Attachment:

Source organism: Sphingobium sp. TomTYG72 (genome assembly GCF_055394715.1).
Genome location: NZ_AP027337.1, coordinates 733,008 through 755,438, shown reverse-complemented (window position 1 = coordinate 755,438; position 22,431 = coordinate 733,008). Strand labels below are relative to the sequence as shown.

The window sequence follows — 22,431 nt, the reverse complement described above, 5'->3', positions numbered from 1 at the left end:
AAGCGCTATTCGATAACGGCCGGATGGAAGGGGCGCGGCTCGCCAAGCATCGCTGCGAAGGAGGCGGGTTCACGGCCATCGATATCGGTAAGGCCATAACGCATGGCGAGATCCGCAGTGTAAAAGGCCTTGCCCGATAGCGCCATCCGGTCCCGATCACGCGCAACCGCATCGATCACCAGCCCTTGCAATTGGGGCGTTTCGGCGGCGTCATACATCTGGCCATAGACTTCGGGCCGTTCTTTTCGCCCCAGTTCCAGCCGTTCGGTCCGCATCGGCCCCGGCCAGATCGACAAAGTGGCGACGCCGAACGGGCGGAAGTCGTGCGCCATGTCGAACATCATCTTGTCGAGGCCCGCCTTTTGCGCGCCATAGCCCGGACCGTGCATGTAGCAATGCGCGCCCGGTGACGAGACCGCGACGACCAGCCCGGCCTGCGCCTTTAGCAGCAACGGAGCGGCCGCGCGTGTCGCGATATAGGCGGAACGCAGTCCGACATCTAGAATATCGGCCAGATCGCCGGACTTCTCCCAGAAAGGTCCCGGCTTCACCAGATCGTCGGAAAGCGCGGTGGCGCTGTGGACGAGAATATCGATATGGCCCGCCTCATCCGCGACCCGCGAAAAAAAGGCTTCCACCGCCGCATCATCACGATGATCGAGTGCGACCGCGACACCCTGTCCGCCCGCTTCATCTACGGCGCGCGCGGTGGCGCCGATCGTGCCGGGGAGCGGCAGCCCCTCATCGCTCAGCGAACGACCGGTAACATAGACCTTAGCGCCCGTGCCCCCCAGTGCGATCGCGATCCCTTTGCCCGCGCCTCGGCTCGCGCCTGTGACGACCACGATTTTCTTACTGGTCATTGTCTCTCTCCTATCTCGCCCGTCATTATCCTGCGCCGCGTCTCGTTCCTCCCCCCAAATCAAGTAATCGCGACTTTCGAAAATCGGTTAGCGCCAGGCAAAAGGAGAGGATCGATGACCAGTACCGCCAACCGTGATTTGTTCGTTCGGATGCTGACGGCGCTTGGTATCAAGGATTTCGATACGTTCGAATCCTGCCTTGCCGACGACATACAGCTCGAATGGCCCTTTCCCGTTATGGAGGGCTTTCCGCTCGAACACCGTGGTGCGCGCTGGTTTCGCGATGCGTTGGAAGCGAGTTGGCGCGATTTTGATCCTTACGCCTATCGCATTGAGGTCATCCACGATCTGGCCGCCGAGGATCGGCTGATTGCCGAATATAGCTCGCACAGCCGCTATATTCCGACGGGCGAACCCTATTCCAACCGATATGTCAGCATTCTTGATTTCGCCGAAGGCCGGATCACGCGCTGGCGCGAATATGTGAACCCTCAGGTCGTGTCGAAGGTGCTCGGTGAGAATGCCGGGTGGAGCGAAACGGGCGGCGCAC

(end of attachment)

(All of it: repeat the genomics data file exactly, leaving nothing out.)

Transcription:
Source organism: Sphingobium sp. TomTYG72 (genome assembly GCF_055394715.1).
Genome location: NZ_AP027337.1, coordinates 733,008 through 755,438, shown reverse-complemented (window position 1 = coordinate 755,438; position 22,431 = coordinate 733,008). Strand labels below are relative to the sequence as shown.

The window sequence follows — 22,431 nt, the reverse complement described above, 5'->3', positions numbered from 1 at the left end:
AAGCGCTATTCGATAACGGCCGGATGGAAGGGGCGCGGCTCGCCAAGCATCGCTGCGAAGGAGGCGGGTTCACGGCCATCGATATCGGTAAGGCCATAACGCATGGCGAGATCCGCAGTGTAAAAGGCCTTGCCCGATAGCGCCATCCGGTCCCGATCACGCGCAACCGCATCGATCACCAGCCCTTGCAATTGGGGCGTTTCGGCGGCGTCATACATCTGGCCATAGACTTCGGGCCGTTCTTTTCGCCCCAGTTCCAGCCGTTCGGTCCGCATCGGCCCCGGCCAGATCGACAAAGTGGCGACGCCGAACGGGCGGAAGTCGTGCGCCATGTCGAACATCATCTTGTCGAGGCCCGCCTTTTGCGCGCCATAGCCCGGACCGTGCATGTAGCAATGCGCGCCCGGTGACGAGACCGCGACGACCAGCCCGGCCTGCGCCTTTAGCAGCAACGGAGCGGCCGCGCGTGTCGCGATATAGGCGGAACGCAGTCCGACATCTAGAATATCGGCCAGATCGCCGGACTTCTCCCAGAAAGGTCCCGGCTTCACCAGATCGTCGGAAAGCGCGGTGGCGCTGTGGACGAGAATATCGATATGGCCCGCCTCATCCGCGACCCGCGAAAAAAAGGCTTCCACCGCCGCATCATCACGATGATCGAGTGCGACCGCGACACCCTGTCCGCCCGCTTCATCTACGGCGCGCGCGGTGGCGCCGATCGTGCCGGGGAGCGGCAGCCCCTCATCGCTCAGCGAACGACCGGTAACATAGACCTTAGCGCCCGTGCCCCCCAGTGCGATCGCGATCCCTTTGCCCGCGCCTCGGCTCGCGCCTGTGACGACCACGATTTTCTTACTGGTCATTGTCTCTCTCCTATCTCGCCCGTCATTATCCTGCGCCGCGTCTCGTTCCTCCCCCCAAATCAAGTAATCGCGACTTTCGAAAATCGGTTAGCGCCAGGCAAAAGGAGAGGATCGATGACCAGTACCGCCAACCGTGATTTGTTCGTTCGGATGCTGACGGCGCTTGGTATCAAGGATTTCGATACGTTCGAATCCTGCCTTGCCGACGACATACAGCTCGAATGGCCCTTTCCCGTTATGGAGGGCTTTCCGCTCGAACACCGTGGTGCGCGCTGGTTTCGCGATGCGTTGGAAGCGAGTTGGCGCGATTTTGATCCTTACGCCTATCGCATTGAGGTCATCCACGATCTGGCCGCCGAGGATCGGCTGATTGCCGAATATAGCTCGCACAGCCGCTATATTCCGACGGGCGAACCCTATTCCAACCGATATGTCAGCATTCTTGATTTCGCCGAAGGCCGGATCACGCGCTGGCGCGAATATGTGAACCCTCAGGTCGTGTCGAAGGTGCTCGGTGAGAATGCCGGGTGGAGCGAAACGGGCGGCGCAC